It seems to me that the ratification process is one of those historical moments where we think we know the story, but we really only know that it all worked out in the end. I was shocked to learn that Rhode Island first submitted the Constitution to the people for a public referendum, instead of calling a convention to decide its fate: the vote, held in March 1788, failed 237-2708. It was not until May 1790, after Congress had passed a bill prohibiting all trade with Rhode Island and demanding repayment of a $25,000 debt (prompting Providence to open discussions about seceding from the rest of the state), that a convention voted in a squeaker (34-32) to ratify the Constitution. I'd known RI was the last to ratify, but the specifics really bring home just how powerful the opposition there was (the same could be said, I must note, for most of the other states, where ratification was anything but a sure-run thing).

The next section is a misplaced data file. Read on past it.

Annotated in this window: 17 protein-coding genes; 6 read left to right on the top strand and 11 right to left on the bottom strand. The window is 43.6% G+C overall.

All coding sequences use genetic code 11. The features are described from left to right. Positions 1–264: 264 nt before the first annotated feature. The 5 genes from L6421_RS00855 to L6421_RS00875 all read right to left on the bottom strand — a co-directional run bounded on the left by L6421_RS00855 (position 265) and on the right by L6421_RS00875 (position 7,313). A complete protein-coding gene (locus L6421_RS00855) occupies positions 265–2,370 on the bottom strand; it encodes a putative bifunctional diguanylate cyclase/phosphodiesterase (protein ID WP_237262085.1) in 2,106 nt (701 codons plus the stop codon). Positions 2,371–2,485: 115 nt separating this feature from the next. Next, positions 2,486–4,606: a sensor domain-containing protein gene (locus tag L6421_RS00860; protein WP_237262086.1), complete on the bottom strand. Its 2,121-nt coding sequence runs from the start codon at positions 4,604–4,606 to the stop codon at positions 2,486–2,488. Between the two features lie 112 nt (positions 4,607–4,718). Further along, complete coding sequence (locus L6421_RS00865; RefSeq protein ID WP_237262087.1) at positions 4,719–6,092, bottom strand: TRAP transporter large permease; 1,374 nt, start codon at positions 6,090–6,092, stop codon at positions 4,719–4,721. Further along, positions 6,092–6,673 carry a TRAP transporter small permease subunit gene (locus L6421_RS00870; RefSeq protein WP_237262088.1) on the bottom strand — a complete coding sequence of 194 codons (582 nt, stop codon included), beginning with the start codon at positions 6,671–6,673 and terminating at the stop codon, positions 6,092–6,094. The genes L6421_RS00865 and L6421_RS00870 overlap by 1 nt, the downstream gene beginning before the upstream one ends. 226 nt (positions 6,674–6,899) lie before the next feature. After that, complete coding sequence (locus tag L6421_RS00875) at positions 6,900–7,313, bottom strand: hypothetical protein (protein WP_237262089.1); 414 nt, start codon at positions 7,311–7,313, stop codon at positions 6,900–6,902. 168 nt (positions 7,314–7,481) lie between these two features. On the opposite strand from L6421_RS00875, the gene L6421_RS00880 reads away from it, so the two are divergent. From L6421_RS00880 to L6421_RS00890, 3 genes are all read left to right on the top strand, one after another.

A final chapter ties up the loose ends, covering the organization of the federal government (bringing Washington back into the picture), and the actions of the first Congress in proposing and submitting to the states the first round of amendments (recommended by a number of the state conventions). In a postscript she revisits the characters from the conventions, examining their future careers and, generally, their conversion to support for the Constitution as it took effect.

Sure to stand the test of time, this is a must-read book for the political junkie, or for anyone interested in the Constitution's origins and the debates which eventually - but not inevitably, as every page makes clear - led to its adoption by the people of these United States.